Since then, the army has helped rehabilitate injured birds. Using looms and yarn distributed by Barman, women have also started to weave traditional fabrics adorned with storks, which they sell to help support their families. More than 400 women take part in the conservation work on a daily basis, Barman says. More than 10,000 women and their families have participated in hargila-related activities.
With Barman’s guidance over the past decade, the stork has become a symbol and way of life, says Ana Liz Flores, a conservationist and senior advisor for the LAC-Huairou Commission, a grassroots NGO in Argentina. Like Melvin, Flores attended the WiNN meeting in India in 2019. While she was there, she visited several villages, where it was clear to her that hargilas had become integral to the identity of the community. Women and children were leading the effort. “The schools and the women are the key pieces of the whole project,” she says. “It’s the first time I have seen a community that involved with one species. That, to me, is special.”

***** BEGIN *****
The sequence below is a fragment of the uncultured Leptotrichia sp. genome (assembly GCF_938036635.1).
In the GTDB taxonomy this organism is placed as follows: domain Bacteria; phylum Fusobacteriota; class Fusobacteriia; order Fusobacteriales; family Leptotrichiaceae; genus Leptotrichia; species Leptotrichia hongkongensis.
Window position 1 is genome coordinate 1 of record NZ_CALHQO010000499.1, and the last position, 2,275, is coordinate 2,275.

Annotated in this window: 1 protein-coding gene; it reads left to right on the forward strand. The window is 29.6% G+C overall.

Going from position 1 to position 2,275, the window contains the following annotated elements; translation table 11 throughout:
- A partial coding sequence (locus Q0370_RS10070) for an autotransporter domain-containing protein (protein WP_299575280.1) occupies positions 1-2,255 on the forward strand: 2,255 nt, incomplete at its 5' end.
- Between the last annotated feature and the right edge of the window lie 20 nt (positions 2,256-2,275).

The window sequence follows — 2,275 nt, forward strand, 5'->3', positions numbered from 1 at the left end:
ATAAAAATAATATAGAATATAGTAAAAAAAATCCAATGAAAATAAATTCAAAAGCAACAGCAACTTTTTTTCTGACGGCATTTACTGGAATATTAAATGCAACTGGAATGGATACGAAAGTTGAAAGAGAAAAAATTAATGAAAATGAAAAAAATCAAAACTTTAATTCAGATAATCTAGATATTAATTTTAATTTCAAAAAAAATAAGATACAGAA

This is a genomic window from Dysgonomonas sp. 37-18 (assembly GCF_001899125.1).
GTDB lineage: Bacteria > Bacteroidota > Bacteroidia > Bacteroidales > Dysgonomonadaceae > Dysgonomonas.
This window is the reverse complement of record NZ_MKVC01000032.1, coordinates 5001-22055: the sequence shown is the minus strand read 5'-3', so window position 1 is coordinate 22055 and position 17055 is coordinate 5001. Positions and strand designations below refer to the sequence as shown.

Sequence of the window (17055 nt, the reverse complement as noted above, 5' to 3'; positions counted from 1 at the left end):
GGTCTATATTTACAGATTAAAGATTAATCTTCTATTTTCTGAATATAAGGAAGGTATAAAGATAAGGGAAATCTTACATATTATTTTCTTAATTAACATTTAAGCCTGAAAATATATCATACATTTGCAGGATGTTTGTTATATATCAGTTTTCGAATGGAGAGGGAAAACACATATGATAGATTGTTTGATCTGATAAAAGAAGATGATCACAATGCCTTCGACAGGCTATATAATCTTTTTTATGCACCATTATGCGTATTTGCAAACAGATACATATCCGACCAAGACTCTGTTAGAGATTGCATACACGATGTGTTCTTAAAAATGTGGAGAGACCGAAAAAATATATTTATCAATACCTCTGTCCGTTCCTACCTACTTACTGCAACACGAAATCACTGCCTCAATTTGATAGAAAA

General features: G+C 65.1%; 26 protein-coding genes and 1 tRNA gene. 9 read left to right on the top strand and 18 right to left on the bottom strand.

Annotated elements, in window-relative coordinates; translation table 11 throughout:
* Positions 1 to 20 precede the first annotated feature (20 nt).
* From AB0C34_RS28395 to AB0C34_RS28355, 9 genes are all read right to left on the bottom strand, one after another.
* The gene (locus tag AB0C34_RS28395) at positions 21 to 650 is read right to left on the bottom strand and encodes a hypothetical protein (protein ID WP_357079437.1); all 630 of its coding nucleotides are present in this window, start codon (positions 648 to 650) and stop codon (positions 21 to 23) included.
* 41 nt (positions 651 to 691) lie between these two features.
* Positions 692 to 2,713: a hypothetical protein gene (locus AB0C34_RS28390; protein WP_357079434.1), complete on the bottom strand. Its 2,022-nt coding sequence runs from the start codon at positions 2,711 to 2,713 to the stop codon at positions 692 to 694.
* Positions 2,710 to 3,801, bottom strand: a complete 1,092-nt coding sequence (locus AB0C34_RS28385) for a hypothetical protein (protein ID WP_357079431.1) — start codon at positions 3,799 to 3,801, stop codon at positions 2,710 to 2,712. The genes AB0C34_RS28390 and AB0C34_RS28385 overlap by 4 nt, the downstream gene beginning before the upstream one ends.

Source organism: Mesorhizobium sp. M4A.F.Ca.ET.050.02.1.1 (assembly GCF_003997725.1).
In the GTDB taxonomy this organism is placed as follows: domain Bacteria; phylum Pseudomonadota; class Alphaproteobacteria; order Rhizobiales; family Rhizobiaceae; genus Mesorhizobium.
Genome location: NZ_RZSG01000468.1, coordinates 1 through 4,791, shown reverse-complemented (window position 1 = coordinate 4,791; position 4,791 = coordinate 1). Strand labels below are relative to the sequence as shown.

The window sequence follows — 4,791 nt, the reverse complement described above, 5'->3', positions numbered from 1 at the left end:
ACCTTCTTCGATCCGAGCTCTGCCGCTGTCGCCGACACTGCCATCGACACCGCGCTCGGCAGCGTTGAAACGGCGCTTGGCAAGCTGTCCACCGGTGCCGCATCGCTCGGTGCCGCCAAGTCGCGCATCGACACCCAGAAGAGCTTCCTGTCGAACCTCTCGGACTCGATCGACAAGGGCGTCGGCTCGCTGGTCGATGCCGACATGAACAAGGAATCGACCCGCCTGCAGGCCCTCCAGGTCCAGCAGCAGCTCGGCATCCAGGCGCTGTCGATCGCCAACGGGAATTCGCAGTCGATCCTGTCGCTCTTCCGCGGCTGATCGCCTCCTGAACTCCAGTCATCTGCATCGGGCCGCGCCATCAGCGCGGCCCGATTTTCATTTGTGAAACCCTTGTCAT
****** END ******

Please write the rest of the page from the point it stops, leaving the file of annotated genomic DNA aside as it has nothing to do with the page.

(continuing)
Barman has faced plenty of gender discrimination in her career, she says, and women in her culture are not usually included in decision-making. But women have power in their households, and by reaching them, she has been able to reach their children, relatives, and entire communities. “They are rural women. They are the homemakers,” Barman says. “I think the world should know about this huge force of women.”
By the time the Women in Nature Network conference came to Barman’s hometown in early 2019, she had transformed the greater adjutant’s prospects. Not only has the number of storks in the villages of Assam more than doubled since she began her work, from 400 birds to as many as 1,200 (of which 800 are mature), numbers of nests have grown nearly 10-fold, from 27 to 215 in the villages where she has focused her efforts. And there are signs of population growth to come. Not a single nesting tree has been cut down since 2010, Barman says. One colony is producing about 85 juvenile birds a year, half of which survive. And her conservation work has also expanded to include an assisted breeding program that is beginning to show results. After not producing any viable birds during its launch year in 2017, the program released one fledgeling in 2019 and five in 2020.